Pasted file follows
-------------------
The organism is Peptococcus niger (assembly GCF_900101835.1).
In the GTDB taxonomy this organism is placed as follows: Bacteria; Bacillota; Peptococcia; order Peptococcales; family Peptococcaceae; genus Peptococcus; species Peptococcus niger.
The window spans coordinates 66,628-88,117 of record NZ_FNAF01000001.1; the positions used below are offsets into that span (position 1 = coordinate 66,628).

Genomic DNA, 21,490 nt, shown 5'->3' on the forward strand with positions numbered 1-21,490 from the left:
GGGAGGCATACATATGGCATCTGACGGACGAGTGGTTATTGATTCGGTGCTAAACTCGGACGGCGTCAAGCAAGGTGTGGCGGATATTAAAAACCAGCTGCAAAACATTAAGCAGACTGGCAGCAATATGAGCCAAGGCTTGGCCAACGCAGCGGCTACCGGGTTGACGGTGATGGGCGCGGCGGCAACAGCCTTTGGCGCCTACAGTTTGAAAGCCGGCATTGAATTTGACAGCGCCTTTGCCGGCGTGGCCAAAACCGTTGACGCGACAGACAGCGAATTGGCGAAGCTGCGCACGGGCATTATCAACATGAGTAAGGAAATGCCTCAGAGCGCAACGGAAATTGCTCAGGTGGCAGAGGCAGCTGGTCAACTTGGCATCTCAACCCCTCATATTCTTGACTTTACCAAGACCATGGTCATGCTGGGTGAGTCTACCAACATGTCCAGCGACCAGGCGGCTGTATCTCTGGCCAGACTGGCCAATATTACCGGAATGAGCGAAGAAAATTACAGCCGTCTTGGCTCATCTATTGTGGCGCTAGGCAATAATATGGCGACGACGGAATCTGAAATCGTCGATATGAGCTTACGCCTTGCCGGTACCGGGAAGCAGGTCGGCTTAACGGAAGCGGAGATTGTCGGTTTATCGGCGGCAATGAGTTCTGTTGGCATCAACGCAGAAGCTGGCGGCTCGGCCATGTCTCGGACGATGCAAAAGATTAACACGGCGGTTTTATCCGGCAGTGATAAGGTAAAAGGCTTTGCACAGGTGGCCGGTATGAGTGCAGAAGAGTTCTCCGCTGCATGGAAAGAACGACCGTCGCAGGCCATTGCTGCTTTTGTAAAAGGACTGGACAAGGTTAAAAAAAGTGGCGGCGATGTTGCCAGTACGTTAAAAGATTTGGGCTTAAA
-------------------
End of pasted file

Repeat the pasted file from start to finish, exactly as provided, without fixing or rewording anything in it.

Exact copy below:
The organism is Peptococcus niger (assembly GCF_900101835.1).
In the GTDB taxonomy this organism is placed as follows: Bacteria; Bacillota; Peptococcia; order Peptococcales; family Peptococcaceae; genus Peptococcus; species Peptococcus niger.
The window spans coordinates 66,628-88,117 of record NZ_FNAF01000001.1; the positions used below are offsets into that span (position 1 = coordinate 66,628).

Genomic DNA, 21,490 nt, shown 5'->3' on the forward strand with positions numbered 1-21,490 from the left:
GGGAGGCATACATATGGCATCTGACGGACGAGTGGTTATTGATTCGGTGCTAAACTCGGACGGCGTCAAGCAAGGTGTGGCGGATATTAAAAACCAGCTGCAAAACATTAAGCAGACTGGCAGCAATATGAGCCAAGGCTTGGCCAACGCAGCGGCTACCGGGTTGACGGTGATGGGCGCGGCGGCAACAGCCTTTGGCGCCTACAGTTTGAAAGCCGGCATTGAATTTGACAGCGCCTTTGCCGGCGTGGCCAAAACCGTTGACGCGACAGACAGCGAATTGGCGAAGCTGCGCACGGGCATTATCAACATGAGTAAGGAAATGCCTCAGAGCGCAACGGAAATTGCTCAGGTGGCAGAGGCAGCTGGTCAACTTGGCATCTCAACCCCTCATATTCTTGACTTTACCAAGACCATGGTCATGCTGGGTGAGTCTACCAACATGTCCAGCGACCAGGCGGCTGTATCTCTGGCCAGACTGGCCAATATTACCGGAATGAGCGAAGAAAATTACAGCCGTCTTGGCTCATCTATTGTGGCGCTAGGCAATAATATGGCGACGACGGAATCTGAAATCGTCGATATGAGCTTACGCCTTGCCGGTACCGGGAAGCAGGTCGGCTTAACGGAAGCGGAGATTGTCGGTTTATCGGCGGCAATGAGTTCTGTTGGCATCAACGCAGAAGCTGGCGGCTCGGCCATGTCTCGGACGATGCAAAAGATTAACACGGCGGTTTTATCCGGCAGTGATAAGGTAAAAGGCTTTGCACAGGTGGCCGGTATGAGTGCAGAAGAGTTCTCCGCTGCATGGAAAGAACGACCGTCGCAGGCCATTGCTGCTTTTGTAAAAGGACTGGACAAGGTTAAAAAAAGTGGCGGCGATGTTGCCAGTACGTTAAAAGATTTGGGCTTAAA